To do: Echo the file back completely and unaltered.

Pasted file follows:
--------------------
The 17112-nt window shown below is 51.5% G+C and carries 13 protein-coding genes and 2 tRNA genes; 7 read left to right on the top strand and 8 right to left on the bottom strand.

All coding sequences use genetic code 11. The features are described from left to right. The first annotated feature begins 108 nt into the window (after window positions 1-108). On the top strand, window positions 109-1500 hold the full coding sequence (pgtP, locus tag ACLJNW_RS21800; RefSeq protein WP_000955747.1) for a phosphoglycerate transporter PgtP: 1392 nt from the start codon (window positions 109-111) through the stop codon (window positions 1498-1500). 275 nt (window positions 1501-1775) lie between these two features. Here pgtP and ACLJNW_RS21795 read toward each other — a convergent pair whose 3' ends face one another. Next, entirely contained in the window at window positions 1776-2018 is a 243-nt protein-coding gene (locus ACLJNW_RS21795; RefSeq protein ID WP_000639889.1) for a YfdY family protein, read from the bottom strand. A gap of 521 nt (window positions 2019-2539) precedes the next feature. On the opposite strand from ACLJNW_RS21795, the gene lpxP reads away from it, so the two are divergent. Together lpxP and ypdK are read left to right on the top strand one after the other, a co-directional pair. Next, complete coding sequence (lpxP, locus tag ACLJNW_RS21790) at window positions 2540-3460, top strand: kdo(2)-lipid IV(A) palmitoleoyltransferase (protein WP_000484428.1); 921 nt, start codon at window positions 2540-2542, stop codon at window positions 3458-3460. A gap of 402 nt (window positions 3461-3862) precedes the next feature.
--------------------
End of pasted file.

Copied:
The 17112-nt window shown below is 51.5% G+C and carries 13 protein-coding genes and 2 tRNA genes; 7 read left to right on the top strand and 8 right to left on the bottom strand.

All coding sequences use genetic code 11. The features are described from left to right. The first annotated feature begins 108 nt into the window (after window positions 1-108). On the top strand, window positions 109-1500 hold the full coding sequence (pgtP, locus tag ACLJNW_RS21800; RefSeq protein WP_000955747.1) for a phosphoglycerate transporter PgtP: 1392 nt from the start codon (window positions 109-111) through the stop codon (window positions 1498-1500). 275 nt (window positions 1501-1775) lie between these two features. Here pgtP and ACLJNW_RS21795 read toward each other — a convergent pair whose 3' ends face one another. Next, entirely contained in the window at window positions 1776-2018 is a 243-nt protein-coding gene (locus ACLJNW_RS21795; RefSeq protein ID WP_000639889.1) for a YfdY family protein, read from the bottom strand. A gap of 521 nt (window positions 2019-2539) precedes the next feature. On the opposite strand from ACLJNW_RS21795, the gene lpxP reads away from it, so the two are divergent. Together lpxP and ypdK are read left to right on the top strand one after the other, a co-directional pair. Next, complete coding sequence (lpxP, locus tag ACLJNW_RS21790) at window positions 2540-3460, top strand: kdo(2)-lipid IV(A) palmitoleoyltransferase (protein WP_000484428.1); 921 nt, start codon at window positions 2540-2542, stop codon at window positions 3458-3460. A gap of 402 nt (window positions 3461-3862) precedes the next feature.